The aim of this article is to present an evolutionarily grounded explanation of why we speak in sentences. This question is seldomly addressed, neither in the Chomskian tradition nor in cognitive linguistics. I base my explanation on an analysis of different levels of communication. I identify four levels: praxis, instruction, coordination of common ground and coordination of meaning. The analysis will be focused on the evolutionary benefits of communicating about events as a way of coordinating actions. A cognitively grounded model (...)
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  • The Co-Evolution of Intersubjectivity and Bodily Mimesis.Jordan Zlatev - 2008 - In J. Zlatev, T. Racine, C. Sinha & E. Itkonen (eds.), The Shared Mind: Perspectives on Intersubjectivity. John Benjamins. pp. 215--244.
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  • Precursors to Language.Michael Corballis - 2018 - Topoi 37 (2):297-305.
    One view of language is that it emerged in a single step in Homo sapiens, and depended on a radical transformation of human thought, involving symbolic representations and computational rules for combining them. I argue instead that language should be viewed as a communication system for the sharing of thoughts, and that thought processes themselves evolved well before the capacity to share them. One property often considered unique to language is generativity—the capacity to generate a potentially infinite variety of sentences. (...)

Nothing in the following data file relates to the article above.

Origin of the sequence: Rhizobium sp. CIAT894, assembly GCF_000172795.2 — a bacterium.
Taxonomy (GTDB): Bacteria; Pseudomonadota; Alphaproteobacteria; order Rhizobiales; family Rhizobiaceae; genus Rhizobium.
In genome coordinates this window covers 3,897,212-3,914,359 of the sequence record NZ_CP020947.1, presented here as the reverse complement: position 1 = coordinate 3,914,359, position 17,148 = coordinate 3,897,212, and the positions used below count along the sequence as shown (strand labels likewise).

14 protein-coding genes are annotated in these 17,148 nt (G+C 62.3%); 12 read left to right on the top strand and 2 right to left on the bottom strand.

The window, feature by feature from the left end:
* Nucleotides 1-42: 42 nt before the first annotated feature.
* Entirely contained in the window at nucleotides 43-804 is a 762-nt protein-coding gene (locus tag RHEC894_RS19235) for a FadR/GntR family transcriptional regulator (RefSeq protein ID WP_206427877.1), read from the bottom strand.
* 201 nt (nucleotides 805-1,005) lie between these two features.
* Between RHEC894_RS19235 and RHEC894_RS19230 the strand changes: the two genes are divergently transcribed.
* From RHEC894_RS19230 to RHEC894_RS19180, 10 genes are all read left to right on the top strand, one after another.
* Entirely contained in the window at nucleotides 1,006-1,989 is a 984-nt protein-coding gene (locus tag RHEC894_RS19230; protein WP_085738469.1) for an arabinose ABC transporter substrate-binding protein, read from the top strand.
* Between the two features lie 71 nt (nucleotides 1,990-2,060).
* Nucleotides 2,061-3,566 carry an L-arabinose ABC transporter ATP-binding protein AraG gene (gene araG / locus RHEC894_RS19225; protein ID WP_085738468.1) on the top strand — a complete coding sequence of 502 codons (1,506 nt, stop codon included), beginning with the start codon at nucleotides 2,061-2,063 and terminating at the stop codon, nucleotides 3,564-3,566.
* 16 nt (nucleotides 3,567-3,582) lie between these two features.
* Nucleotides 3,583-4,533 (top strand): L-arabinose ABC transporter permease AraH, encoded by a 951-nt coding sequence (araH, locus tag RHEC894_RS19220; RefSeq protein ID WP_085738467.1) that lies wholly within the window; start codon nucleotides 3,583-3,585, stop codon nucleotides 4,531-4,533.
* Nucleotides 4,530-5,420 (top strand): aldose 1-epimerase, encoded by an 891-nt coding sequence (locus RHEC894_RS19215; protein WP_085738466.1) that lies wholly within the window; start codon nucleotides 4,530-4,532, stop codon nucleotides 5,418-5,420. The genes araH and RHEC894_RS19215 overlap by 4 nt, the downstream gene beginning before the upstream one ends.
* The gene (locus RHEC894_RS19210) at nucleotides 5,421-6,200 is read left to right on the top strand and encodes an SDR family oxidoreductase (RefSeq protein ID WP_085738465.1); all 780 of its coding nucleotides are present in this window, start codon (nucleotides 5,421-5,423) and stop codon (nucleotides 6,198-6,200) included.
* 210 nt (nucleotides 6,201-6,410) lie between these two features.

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  • Speech Acts, the Handicap Principle and the Expression of Psychological States.Mitchell S. Green - 2009 - Mind and Language 24 (2):139-163.
    Abstract: One oft-cited feature of speech acts is their expressive character: Assertion expresses belief, apology regret, promise intention. Yet expression, or at least sincere expression, is as I argue a form of showing: A sincere expression shows whatever is the state that is the sincerity condition of the expressive act. How, then, can a speech act show a speaker's state of thought or feeling? To answer this question I consider three varieties of showing, and argue that only one of them (...)
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  • The Role of Intersubjectivity in Animal and Human Cooperation.Peter Gärdenfors - 2008 - Biological Theory 3 (1):51-62.
    I argue that analyses of various kinds of cooperation will benefit from an account of the cognitive and communicative functions required for the cooperation. In particular, I focus on the role of intersubjectivity , which has not been sufficiently considered in game theory. Intersubjectivity will here be divided into representing the emotions, desires, attention, intentions, and beliefs of others. I then analyze some kinds of cooperation—reciprocal altruism, indirect reciprocity, cooperation on future goals, and conventions—with respect to their cognitive and communicative (...)
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  • How Domesticating Fire Facilitated the Evolution of Human Cooperation.Terrence Twomey - 2014 - Biology and Philosophy 29 (1):89-99.
    Controlled fire use by early humans could have facilitated the evolution of human cooperation. Individuals with regular access to the benefits of domestic fire would have been at an advantage over those with limited or no access. However, a campfire would have been relatively costly for an individual to maintain and open to free riders. By cooperating, individuals could have reduced maintenance costs, minimized free riding and lessened the risk of being without fire. Cooperators were more likely to survive and (...)